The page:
The mechanical strain on primary pumps and membranes often leads to wear and tear, incurring high maintenance and replacement costs. The integrated system aims to mitigate this by reducing the workload on these vital components, potentially extending their operational life.


The approach is designed to be scalable, making it equally applicable to small household units and large-scale industrial applications. The combination of these technologies promises to be a game-changer, particularly for large-scale municipal projects where cost and energy efficiency are paramount.


Salgenx's groundbreaking technology marks a significant advancement in the realm of water desalination. By innovatively incorporating heat pumps and the Organic Rankine Cycle into RO systems, the company is not only optimizing energy use but also making strides toward a more sustainable and cost-effective future. This holistic approach addresses some of the most pressing global challenges: water scarcity and sustainable energy. With such innovations, Salgenx is setting a new standard for how we approach the vital task of turning saltwater into drinkable, useable water.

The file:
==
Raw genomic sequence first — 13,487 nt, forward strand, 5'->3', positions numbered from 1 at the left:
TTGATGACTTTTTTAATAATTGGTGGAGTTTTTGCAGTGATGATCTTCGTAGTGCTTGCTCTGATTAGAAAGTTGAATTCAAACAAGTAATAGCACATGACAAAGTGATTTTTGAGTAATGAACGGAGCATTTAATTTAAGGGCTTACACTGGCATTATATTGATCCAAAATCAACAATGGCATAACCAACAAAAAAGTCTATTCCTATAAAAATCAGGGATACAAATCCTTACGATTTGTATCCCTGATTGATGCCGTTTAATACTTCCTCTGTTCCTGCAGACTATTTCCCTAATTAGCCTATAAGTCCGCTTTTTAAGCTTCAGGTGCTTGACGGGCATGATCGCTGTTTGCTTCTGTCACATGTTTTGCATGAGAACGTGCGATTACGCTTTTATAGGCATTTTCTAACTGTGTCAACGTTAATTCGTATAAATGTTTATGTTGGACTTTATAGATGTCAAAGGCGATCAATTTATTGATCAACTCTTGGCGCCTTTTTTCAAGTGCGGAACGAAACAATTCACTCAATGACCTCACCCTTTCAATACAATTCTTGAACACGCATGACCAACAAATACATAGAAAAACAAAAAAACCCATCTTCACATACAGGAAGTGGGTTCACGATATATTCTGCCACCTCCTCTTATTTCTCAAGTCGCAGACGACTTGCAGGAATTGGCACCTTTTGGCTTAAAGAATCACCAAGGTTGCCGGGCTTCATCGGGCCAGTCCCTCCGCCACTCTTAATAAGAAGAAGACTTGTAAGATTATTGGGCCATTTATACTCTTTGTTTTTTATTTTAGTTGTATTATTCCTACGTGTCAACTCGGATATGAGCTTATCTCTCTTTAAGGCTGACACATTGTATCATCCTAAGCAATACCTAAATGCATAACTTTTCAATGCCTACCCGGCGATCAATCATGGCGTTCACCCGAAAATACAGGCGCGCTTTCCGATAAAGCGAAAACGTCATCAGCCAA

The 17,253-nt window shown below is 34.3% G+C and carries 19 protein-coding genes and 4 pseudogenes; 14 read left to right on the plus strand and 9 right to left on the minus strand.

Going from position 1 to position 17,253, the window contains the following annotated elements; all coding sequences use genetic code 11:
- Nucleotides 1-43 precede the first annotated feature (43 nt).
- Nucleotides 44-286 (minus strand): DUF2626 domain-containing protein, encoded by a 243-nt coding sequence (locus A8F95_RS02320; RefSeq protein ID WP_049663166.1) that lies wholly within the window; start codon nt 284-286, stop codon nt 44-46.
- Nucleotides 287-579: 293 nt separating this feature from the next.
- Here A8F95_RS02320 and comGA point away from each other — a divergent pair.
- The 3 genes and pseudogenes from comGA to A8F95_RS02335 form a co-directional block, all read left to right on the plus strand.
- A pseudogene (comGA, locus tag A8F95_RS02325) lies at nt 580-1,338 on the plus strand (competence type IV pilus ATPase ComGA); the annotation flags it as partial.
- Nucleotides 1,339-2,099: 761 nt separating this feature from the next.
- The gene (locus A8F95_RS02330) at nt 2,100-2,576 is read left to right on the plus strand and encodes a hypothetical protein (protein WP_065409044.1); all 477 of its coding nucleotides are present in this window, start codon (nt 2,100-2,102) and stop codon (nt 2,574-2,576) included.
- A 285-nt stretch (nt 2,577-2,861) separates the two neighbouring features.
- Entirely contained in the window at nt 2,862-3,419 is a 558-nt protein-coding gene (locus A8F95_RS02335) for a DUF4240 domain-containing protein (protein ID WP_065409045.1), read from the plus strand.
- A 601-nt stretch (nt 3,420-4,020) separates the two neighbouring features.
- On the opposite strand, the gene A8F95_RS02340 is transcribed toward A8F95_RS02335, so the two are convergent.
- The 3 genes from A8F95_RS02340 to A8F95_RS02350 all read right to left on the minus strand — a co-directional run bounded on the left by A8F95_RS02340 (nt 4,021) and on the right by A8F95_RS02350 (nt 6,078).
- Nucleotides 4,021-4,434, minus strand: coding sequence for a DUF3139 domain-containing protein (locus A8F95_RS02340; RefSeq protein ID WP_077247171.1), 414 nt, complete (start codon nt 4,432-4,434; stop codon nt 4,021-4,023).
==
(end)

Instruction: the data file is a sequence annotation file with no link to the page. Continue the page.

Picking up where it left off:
Desalination Data

We are currently developing this application. If you charge the battery 1MWh, 1450kg of sodium ions are absorbed into the electrode material. Ocean seawater is about 3.5 percent by weight sodium chloride (NaCl). So you'd remove enough sodium chloride to completely desalinate 41.4m3 of ocean water during each charge. You would want to avoid going to 0% NaCl during charge to avoid diffusion limitations but the output stream could be easily 0.1 percent compared to 3.5 percnet entry.

So overall it would be about 1.45kg per kWh charged. Meaning with ocean saltwater you could desalinate about 41.4L/kWh of the saltwater. You could then pump the low or no concentration water away and swap in saltwater for the discharge that is then released at double concentration (7 percent salt).

Alternative strategy is to use with a conventional brine output from a Reverse Osmosis system

Alternatively, you can use this system to use the brine from the discharge of a RO system.